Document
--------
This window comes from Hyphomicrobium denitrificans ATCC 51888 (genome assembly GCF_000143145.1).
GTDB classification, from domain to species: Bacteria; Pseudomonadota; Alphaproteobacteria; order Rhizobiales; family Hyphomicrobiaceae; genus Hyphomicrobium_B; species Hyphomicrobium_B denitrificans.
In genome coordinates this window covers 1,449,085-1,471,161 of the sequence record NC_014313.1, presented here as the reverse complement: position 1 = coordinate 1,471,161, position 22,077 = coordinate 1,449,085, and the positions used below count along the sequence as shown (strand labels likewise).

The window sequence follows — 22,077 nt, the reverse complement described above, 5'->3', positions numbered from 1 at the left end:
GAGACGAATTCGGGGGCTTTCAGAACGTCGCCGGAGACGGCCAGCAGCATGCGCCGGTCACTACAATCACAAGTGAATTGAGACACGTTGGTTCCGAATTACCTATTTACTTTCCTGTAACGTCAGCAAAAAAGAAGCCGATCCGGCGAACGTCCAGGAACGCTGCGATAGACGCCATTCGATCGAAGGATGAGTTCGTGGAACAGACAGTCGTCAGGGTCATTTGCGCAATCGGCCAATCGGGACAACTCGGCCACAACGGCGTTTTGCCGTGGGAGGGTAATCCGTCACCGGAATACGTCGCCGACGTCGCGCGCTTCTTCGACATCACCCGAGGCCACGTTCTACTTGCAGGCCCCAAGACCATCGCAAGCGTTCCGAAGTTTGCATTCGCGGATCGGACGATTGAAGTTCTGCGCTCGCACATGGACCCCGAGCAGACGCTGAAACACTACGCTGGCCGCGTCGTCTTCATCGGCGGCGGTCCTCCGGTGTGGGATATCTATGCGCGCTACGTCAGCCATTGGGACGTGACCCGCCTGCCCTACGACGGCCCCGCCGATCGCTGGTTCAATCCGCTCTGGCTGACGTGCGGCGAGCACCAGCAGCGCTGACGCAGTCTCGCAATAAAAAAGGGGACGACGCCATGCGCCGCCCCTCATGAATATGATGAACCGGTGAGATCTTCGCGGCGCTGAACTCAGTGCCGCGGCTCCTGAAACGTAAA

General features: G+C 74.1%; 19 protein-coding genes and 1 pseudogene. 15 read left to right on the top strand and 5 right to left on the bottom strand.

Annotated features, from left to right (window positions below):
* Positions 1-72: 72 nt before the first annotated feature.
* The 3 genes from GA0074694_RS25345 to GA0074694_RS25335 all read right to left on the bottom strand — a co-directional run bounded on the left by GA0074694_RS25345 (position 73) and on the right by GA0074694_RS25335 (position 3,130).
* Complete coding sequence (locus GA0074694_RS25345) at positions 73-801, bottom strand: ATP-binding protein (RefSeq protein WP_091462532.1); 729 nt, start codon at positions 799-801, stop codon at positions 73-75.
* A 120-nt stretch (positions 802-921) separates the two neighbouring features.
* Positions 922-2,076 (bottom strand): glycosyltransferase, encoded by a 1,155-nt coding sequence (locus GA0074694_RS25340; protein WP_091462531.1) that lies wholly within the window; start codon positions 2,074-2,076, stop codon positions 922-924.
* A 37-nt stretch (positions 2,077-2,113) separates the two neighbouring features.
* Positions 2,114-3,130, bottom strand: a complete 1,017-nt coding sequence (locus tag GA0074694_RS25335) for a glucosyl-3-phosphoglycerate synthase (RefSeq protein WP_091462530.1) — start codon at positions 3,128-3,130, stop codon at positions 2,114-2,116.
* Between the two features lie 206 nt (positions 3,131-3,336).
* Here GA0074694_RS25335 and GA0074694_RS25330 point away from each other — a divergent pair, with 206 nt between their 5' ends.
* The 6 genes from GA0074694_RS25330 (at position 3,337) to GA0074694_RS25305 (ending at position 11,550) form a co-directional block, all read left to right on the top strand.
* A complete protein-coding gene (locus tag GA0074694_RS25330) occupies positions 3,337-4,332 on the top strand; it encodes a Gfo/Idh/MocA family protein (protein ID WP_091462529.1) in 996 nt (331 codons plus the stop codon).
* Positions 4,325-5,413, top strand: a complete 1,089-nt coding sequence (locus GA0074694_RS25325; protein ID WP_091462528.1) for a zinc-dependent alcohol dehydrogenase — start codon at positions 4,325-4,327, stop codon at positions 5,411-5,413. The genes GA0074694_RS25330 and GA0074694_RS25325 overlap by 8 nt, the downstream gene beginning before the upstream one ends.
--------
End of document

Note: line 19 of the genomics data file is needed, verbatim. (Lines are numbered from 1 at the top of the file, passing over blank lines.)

* Positions 4,325-5,413, top strand: a complete 1,089-nt coding sequence (locus GA0074694_RS25325; protein ID WP_091462528.1) for a zinc-dependent alcohol dehydrogenase — start codon at positions 4,325-4,327, stop codon at positions 5,411-5,413. The genes GA0074694_RS25330 and GA0074694_RS25325 overlap by 8 nt, the downstream gene beginning before the upstream one ends.